Probably not enough for the people who worry about me. But since I keep putting myself in “I don’t know how to do this” circumstances, over time that sensation is becoming a more familiar scary. So now I recognize and lean towards that fear, which often feels like walking into a pitch black room to find a door on the other side and thinking there is a giant pole that you’re going to smack into. Your senses are ultra-heightened; your arms are outstretched; your fingers are searching for that imagined pole, and you keep shuffling your feet forward. You’ve got to keep moving because you don’t want to stay in the dark for too long.
When is it enough, and how do you unplug?
When I’m tired, I sleep. I don’t multi-task. When precision and clarity are demanded, but the thinking is sluggish, I stop and shift completely to less critically demanding work. Strong performances never came from sloppy practice, and the same awareness applies to work. I am fortunate that a good portion of my days is flexible, so I can stop and restart.
I also don’t waste energy worrying about the twenty things on a to-do-list. I know I’ll get three of them done well in a day; I’ll get two more started but will need to refine; and the bottom ten frankly will sort themselves out because some circumstance will change, and suddenly those bottom ten aren’t relevant or important anymore.
I have a Shiba Inu who loves lying down on a hot surface in the sun. His relaxed sigh and blissed out eyes half-closed are great reminders of sensory pleasures. I love lying down on the couch with a cup of tea, a chunk of dark chocolate and a magazine with the delicious anticipation that I’ll be asleep within half an hour.
What have you sacrificed?
This suggests a belief in some kind of “having it all,” which sounds awfully stressful. I am so grateful that I have choices and the agency to act. Those choices have made life feel expansive, not restrictive or sacrificed.
True, there are times when you wish you could live multiple lives, but humans have found a brilliant solution to be able to glimpse the infinite life through incredible stories told in myths, literature, art, and the history of friends and family. If you work towards profound empathy, you can experience the richness of so many different lives.
Describe the dynamic between what others want you to do, and what you want to do.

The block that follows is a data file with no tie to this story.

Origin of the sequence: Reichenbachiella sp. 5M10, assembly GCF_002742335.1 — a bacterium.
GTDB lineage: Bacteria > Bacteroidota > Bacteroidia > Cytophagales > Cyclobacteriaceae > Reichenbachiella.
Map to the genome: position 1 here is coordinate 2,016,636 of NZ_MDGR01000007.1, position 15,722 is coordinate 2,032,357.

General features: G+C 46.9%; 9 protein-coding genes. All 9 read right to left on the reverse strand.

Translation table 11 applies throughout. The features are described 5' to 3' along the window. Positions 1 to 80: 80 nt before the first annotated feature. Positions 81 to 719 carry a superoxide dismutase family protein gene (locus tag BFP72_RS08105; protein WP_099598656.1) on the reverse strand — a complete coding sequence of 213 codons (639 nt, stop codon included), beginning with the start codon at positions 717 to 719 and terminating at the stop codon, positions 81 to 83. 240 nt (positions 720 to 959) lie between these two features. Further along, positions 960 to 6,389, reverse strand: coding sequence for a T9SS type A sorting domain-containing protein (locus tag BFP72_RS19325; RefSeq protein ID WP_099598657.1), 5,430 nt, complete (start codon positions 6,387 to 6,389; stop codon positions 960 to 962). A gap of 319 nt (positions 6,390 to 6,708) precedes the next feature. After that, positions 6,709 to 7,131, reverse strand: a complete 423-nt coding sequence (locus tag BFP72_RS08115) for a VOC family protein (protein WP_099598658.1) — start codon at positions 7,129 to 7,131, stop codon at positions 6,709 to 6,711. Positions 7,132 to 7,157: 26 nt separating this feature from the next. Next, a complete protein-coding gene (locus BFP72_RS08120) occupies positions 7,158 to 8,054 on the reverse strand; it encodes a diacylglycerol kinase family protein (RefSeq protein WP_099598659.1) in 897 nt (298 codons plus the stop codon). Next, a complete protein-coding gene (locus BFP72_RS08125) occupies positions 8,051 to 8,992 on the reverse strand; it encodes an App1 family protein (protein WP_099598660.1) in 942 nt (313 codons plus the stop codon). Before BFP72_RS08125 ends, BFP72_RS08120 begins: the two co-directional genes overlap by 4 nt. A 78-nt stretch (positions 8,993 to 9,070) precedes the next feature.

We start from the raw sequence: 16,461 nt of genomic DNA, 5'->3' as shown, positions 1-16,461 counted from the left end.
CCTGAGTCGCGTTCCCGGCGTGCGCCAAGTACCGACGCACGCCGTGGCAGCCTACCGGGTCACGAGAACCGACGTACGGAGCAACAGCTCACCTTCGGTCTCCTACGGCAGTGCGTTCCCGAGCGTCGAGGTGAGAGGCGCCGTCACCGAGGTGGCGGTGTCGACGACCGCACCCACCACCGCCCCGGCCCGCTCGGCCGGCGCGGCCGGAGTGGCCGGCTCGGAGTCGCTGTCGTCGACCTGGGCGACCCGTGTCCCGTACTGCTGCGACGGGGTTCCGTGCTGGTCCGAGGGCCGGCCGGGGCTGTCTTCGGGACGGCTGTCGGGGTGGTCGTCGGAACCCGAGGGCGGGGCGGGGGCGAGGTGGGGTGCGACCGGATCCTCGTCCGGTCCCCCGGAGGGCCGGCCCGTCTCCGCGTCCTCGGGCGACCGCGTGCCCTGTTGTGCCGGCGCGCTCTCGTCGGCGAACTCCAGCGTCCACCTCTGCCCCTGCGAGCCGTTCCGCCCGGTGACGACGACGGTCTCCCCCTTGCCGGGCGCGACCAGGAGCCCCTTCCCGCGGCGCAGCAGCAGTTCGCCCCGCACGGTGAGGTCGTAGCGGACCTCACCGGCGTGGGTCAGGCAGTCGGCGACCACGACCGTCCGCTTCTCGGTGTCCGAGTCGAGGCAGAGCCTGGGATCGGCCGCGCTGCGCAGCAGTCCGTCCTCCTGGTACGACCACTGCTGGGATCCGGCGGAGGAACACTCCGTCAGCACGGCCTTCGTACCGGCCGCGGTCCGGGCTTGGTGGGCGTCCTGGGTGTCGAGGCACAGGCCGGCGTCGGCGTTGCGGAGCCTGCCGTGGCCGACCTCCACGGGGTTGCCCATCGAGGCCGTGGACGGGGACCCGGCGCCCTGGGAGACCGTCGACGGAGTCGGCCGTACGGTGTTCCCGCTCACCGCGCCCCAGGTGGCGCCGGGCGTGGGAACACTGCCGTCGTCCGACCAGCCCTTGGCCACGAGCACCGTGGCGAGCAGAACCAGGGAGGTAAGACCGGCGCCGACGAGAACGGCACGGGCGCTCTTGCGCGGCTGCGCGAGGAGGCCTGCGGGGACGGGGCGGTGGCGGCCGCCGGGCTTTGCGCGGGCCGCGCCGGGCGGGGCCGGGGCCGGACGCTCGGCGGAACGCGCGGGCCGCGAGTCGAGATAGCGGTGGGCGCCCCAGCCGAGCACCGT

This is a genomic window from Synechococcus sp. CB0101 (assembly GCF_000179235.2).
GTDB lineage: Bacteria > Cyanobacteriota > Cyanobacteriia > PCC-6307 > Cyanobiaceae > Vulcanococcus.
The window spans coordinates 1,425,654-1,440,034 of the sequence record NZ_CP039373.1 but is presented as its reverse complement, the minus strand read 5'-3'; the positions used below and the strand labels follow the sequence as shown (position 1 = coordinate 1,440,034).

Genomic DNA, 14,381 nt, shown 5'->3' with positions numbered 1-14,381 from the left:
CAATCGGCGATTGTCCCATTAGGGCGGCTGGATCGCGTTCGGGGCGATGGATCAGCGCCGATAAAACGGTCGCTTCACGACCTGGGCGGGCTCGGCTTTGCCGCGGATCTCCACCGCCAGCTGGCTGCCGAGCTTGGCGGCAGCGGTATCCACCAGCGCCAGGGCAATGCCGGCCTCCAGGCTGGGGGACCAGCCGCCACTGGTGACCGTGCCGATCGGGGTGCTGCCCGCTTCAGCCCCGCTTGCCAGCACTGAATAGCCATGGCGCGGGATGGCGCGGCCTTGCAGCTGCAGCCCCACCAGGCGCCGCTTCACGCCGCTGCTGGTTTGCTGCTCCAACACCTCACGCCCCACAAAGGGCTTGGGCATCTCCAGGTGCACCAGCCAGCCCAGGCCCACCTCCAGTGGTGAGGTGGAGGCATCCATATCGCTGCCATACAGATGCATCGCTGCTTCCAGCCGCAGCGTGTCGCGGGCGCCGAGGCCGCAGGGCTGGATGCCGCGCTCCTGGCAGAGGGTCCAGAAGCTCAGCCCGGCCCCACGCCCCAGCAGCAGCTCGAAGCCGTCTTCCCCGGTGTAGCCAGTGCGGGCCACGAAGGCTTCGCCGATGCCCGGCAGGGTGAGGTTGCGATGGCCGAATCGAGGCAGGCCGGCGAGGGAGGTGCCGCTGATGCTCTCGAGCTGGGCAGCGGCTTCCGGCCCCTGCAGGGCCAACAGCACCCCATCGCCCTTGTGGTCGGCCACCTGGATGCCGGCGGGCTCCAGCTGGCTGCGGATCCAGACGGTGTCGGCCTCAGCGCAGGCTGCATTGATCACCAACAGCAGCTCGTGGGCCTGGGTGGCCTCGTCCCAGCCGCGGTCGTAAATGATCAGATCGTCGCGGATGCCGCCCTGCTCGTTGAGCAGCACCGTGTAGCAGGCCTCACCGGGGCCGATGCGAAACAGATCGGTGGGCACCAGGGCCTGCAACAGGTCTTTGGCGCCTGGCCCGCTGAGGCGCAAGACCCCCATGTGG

When there’s a discrepancy, persevere. The ones who care about you will eventually catch up. Others can’t hear your ongoing internal dialogue, and when you make a significant shift in your life, it takes time to overcome the inertia of people’s expectations. But when you show real signs of coming to life, worry becomes support, and people take comfort when you say: This is really what I want to be doing right now, and I’m thriving, even if things look crazy.
And the ones who don’t care about me—why would I care about what they want me to do?
Perhaps the only thing all Yalies have in common is our experience of access to a privileged education. What in your present life is still influenced by this experience?
A Yale education, like other privileges in regards to race, class, and gender, means quality is assumed and associated with you without having to prove it. You can downplay an Ivy League education or play it up when convenient, because with privilege, you get to taste “non-privilege” and jump back out at will.
Privilege lowers hurdles, so one can choose to make life easier, and more separate from those who lack those privileges, or one can use it to gain access into system to change them. I choose the latter.
How does your support network help you?
Support from my friends, my colleagues, my family, and my Siren team is the absolute only reason I can do what I do. They shape, inform, protect and rally. I am nothing without them.
If you were to mentor your younger self or someone else with similar values, what would you most want them to know?
School teaches and rewards knowing answers. Things are far more entertaining and interesting when you don’t know. If you think the end point is knowing, you reach a plateau instead of a springboard.
How do you continue to learn?
How can you NOT continue to learn?